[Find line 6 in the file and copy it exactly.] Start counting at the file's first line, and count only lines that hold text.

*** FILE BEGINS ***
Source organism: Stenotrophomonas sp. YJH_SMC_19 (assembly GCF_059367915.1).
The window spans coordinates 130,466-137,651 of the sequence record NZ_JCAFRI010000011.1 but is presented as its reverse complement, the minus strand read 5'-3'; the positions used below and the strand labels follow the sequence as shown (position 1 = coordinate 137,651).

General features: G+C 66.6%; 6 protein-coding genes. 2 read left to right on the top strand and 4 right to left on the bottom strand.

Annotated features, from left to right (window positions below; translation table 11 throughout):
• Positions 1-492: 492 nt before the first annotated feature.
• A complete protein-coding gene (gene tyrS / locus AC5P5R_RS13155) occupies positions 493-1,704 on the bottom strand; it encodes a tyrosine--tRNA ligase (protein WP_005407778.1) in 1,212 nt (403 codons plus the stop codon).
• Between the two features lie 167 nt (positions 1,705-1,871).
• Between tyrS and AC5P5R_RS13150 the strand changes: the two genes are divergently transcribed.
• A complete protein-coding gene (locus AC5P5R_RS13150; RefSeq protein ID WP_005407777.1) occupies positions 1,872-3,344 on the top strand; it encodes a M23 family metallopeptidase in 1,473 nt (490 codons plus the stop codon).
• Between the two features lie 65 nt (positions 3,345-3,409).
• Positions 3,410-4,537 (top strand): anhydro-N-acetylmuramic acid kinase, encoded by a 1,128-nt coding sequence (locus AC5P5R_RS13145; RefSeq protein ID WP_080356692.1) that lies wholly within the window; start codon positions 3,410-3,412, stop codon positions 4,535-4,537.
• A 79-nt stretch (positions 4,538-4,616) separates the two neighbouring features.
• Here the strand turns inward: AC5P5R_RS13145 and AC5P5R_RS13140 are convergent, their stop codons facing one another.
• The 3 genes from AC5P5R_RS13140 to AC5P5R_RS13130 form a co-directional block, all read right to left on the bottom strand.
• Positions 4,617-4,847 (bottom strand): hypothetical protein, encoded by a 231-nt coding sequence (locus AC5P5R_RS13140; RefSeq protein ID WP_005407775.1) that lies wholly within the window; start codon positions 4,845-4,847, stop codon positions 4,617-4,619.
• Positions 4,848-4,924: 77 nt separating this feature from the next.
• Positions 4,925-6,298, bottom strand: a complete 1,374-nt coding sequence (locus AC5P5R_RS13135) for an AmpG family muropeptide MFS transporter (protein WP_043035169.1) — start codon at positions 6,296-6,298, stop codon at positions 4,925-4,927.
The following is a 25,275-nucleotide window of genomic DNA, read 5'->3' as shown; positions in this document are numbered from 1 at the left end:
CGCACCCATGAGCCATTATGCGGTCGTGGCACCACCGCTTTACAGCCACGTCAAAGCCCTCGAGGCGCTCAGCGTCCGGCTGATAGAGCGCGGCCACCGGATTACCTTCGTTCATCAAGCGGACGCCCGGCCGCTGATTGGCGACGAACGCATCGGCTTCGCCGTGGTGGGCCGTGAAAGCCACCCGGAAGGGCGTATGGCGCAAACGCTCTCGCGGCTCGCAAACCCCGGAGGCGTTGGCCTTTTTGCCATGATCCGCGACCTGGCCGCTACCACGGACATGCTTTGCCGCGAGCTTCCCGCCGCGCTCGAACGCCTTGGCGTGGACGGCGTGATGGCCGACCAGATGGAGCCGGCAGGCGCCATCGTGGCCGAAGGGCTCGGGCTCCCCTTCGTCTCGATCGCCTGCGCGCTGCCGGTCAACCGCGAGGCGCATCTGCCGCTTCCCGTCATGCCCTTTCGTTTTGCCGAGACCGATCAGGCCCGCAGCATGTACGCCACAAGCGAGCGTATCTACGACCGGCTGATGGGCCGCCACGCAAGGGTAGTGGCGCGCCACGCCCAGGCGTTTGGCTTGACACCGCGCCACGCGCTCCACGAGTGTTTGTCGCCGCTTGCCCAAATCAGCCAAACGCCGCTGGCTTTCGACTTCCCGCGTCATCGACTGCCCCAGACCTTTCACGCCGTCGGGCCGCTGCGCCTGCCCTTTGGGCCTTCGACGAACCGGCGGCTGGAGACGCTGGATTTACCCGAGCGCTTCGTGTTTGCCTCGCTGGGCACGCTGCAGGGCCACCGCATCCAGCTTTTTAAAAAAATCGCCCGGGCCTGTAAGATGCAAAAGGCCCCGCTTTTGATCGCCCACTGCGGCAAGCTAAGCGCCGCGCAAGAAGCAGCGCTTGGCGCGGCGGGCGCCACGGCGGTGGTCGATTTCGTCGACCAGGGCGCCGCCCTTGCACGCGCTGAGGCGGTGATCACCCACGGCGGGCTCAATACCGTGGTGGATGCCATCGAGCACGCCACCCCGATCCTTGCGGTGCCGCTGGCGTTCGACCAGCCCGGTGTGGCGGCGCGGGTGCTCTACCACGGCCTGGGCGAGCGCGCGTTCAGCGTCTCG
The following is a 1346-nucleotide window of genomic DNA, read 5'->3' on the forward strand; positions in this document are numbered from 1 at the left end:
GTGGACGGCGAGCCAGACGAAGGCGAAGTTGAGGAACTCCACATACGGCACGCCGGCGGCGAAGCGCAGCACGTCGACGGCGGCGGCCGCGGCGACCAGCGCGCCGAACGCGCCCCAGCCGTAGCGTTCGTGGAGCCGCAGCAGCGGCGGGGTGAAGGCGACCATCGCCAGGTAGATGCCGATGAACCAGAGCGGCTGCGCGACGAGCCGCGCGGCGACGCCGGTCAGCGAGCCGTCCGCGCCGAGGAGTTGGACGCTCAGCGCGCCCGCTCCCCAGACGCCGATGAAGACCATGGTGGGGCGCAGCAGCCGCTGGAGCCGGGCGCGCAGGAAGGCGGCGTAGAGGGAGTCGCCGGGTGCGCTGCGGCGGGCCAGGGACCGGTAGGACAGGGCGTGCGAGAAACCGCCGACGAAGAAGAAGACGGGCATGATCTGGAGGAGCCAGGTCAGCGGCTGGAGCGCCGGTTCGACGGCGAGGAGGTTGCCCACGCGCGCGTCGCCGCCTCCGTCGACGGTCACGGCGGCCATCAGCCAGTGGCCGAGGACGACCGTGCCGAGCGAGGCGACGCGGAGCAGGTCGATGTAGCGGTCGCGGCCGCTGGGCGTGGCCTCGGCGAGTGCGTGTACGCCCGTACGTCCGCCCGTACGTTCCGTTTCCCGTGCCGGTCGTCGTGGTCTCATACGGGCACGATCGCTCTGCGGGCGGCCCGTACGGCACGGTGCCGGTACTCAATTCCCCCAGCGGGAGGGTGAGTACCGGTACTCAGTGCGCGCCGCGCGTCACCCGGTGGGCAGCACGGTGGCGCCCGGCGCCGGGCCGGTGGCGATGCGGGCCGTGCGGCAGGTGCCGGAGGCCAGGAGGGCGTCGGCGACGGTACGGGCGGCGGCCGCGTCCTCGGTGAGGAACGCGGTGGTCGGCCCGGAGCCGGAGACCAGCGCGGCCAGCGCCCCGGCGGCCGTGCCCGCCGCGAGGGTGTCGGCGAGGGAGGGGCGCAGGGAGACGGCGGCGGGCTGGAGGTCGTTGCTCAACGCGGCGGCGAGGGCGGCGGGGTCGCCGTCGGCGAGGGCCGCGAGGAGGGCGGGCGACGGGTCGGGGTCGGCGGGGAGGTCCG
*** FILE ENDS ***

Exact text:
• A complete protein-coding gene (gene tyrS / locus AC5P5R_RS13155) occupies positions 493-1,704 on the bottom strand; it encodes a tyrosine--tRNA ligase (protein WP_005407778.1) in 1,212 nt (403 codons plus the stop codon).